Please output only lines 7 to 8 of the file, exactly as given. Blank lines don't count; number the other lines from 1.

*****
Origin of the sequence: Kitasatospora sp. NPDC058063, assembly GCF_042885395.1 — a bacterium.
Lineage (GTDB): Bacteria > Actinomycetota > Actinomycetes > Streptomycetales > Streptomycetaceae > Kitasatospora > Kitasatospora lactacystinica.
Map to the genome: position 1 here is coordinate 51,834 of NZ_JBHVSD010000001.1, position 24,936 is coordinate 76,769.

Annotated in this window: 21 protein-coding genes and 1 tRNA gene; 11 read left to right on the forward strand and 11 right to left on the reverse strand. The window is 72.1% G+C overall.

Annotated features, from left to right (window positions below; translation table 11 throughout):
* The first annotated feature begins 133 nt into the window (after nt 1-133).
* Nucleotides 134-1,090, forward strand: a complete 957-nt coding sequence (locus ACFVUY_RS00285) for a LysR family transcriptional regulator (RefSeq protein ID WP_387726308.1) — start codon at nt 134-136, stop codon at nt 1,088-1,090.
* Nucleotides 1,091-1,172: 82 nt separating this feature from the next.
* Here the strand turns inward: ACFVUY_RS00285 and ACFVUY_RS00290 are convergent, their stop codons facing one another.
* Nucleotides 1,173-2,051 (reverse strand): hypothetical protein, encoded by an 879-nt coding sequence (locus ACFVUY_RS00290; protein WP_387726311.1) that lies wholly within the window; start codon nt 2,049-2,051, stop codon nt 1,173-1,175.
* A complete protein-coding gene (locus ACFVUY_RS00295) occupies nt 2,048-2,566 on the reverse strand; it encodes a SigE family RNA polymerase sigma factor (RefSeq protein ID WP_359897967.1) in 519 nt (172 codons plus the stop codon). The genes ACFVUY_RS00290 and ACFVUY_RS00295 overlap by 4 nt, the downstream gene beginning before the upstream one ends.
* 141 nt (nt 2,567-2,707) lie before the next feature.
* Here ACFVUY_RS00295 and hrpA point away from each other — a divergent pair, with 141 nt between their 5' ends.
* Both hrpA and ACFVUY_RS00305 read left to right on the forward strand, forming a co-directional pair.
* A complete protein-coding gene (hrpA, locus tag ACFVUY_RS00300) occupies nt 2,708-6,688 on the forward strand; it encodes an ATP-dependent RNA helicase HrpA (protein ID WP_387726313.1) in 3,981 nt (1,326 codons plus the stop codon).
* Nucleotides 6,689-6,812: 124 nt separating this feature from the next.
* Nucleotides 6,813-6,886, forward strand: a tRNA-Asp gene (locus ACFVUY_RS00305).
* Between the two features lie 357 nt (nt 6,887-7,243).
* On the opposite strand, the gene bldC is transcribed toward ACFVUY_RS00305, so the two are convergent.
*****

* Nucleotides 134-1,090, forward strand: a complete 957-nt coding sequence (locus ACFVUY_RS00285) for a LysR family transcriptional regulator (RefSeq protein ID WP_387726308.1) — start codon at nt 134-136, stop codon at nt 1,088-1,090.
* Nucleotides 1,091-1,172: 82 nt separating this feature from the next.